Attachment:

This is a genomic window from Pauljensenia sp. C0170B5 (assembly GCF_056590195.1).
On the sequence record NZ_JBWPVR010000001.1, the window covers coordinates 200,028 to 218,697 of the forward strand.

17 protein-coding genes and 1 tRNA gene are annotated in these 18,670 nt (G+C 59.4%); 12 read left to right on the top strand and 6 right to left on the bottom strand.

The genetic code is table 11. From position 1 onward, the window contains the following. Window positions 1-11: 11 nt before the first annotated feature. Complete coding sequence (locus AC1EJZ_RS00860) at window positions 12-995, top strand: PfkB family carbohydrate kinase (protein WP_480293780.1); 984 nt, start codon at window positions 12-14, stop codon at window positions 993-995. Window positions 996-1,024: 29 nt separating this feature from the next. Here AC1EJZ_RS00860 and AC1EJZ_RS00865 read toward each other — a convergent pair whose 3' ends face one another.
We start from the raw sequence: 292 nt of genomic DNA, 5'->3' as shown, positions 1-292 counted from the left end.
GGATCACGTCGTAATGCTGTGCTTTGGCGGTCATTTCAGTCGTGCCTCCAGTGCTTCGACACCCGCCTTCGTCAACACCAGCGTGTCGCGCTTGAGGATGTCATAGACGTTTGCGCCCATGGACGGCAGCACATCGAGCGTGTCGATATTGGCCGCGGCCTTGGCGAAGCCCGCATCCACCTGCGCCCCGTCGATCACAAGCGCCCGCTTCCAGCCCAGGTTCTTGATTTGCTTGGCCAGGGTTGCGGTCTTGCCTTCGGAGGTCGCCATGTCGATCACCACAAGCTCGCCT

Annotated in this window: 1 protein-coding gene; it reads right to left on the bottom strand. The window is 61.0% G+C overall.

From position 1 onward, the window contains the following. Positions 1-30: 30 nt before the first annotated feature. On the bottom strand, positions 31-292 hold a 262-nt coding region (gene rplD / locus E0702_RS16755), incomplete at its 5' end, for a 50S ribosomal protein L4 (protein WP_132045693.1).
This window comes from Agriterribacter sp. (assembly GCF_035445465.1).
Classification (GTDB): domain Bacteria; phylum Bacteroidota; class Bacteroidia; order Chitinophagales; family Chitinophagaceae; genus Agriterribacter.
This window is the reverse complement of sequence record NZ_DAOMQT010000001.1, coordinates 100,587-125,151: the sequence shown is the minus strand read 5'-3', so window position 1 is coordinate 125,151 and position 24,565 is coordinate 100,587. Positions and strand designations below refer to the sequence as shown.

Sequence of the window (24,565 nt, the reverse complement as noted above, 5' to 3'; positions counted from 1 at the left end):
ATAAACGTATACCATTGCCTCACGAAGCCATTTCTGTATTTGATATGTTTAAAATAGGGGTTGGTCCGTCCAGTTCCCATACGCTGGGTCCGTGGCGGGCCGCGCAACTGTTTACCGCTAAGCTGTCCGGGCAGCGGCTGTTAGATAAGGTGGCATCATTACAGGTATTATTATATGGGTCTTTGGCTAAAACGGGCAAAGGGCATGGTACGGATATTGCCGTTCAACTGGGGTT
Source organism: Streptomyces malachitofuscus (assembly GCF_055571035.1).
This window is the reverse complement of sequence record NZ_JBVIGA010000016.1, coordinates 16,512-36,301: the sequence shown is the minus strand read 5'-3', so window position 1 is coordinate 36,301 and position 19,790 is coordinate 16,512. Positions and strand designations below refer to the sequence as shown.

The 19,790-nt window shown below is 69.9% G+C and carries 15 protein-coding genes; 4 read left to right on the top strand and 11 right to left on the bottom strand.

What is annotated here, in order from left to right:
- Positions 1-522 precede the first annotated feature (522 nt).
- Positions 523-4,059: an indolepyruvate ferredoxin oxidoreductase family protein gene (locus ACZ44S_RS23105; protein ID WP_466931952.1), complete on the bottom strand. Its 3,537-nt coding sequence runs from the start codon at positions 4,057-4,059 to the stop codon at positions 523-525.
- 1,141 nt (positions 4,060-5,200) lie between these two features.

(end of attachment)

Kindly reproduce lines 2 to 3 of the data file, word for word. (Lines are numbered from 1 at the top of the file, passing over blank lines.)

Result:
On the sequence record NZ_JBWPVR010000001.1, the window covers coordinates 200,028 to 218,697 of the forward strand.

17 protein-coding genes and 1 tRNA gene are annotated in these 18,670 nt (G+C 59.4%); 12 read left to right on the top strand and 6 right to left on the bottom strand.